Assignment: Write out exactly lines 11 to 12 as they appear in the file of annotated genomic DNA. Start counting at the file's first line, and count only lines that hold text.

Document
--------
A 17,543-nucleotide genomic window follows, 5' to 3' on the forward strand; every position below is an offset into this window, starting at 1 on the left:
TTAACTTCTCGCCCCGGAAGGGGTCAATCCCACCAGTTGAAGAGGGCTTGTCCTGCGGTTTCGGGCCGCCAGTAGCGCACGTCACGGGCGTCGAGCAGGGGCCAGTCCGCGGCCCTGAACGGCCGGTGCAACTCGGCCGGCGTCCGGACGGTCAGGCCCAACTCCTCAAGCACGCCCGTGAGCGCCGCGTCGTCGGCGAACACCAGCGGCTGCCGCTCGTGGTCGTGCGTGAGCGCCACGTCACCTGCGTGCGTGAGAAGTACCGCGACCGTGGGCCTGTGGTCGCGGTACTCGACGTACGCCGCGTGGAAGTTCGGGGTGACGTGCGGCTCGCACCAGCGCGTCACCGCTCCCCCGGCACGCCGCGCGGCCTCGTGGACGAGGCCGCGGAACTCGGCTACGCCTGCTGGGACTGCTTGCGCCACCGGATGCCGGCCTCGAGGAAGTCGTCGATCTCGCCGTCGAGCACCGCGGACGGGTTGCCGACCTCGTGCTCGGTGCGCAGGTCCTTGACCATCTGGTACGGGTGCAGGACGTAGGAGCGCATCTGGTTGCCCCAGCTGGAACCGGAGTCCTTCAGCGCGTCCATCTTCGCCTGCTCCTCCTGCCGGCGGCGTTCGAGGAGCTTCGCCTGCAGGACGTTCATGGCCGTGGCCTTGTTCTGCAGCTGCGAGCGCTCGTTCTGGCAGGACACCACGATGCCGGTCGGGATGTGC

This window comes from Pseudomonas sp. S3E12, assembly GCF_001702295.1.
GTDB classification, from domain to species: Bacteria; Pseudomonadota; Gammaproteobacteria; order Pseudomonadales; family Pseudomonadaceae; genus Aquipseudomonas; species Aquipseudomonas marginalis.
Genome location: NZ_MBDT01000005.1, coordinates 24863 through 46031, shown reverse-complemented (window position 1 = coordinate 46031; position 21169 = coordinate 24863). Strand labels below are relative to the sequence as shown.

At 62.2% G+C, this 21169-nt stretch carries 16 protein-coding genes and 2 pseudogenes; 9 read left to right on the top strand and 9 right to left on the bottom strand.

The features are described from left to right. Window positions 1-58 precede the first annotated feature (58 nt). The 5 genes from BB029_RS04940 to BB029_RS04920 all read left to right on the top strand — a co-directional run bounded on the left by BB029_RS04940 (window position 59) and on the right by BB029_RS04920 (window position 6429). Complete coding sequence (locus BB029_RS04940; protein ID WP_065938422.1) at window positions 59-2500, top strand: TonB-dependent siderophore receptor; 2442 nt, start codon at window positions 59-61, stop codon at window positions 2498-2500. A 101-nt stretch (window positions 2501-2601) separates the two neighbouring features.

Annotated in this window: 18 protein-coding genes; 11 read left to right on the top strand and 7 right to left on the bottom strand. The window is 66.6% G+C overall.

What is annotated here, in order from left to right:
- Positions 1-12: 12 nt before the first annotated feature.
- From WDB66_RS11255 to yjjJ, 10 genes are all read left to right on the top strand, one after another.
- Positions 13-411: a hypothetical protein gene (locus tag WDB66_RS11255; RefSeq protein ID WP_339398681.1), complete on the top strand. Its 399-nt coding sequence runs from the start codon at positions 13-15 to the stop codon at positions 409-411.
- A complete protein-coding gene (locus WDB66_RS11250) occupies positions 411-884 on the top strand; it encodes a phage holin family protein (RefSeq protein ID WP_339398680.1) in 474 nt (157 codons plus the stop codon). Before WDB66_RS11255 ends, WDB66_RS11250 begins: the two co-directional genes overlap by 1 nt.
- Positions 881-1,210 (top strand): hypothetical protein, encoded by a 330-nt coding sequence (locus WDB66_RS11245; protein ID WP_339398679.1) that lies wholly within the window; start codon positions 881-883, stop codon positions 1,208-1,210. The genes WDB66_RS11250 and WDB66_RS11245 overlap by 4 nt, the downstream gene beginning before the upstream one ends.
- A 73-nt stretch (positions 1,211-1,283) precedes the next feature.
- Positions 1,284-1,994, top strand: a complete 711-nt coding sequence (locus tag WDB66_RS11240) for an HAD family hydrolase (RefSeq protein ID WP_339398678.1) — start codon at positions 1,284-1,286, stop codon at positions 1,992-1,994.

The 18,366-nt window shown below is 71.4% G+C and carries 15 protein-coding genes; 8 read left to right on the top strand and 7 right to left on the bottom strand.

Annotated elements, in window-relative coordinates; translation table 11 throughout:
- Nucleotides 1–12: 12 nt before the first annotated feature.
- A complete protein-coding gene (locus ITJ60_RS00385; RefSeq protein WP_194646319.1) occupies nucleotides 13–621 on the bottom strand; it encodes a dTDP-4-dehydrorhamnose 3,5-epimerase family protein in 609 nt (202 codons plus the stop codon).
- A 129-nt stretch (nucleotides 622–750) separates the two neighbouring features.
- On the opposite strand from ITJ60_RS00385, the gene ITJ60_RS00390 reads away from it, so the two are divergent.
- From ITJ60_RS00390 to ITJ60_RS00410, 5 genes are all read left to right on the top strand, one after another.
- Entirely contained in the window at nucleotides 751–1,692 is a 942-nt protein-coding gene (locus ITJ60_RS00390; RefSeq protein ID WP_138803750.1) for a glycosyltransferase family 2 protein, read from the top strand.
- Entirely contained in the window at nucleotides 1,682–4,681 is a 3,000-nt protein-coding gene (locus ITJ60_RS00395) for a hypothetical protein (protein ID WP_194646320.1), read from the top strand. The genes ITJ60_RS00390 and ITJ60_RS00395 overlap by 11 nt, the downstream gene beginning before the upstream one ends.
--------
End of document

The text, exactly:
- From WDB66_RS11255 to yjjJ, 10 genes are all read left to right on the top strand, one after another.
- Positions 13-411: a hypothetical protein gene (locus tag WDB66_RS11255; RefSeq protein ID WP_339398681.1), complete on the top strand. Its 399-nt coding sequence runs from the start codon at positions 13-15 to the stop codon at positions 409-411.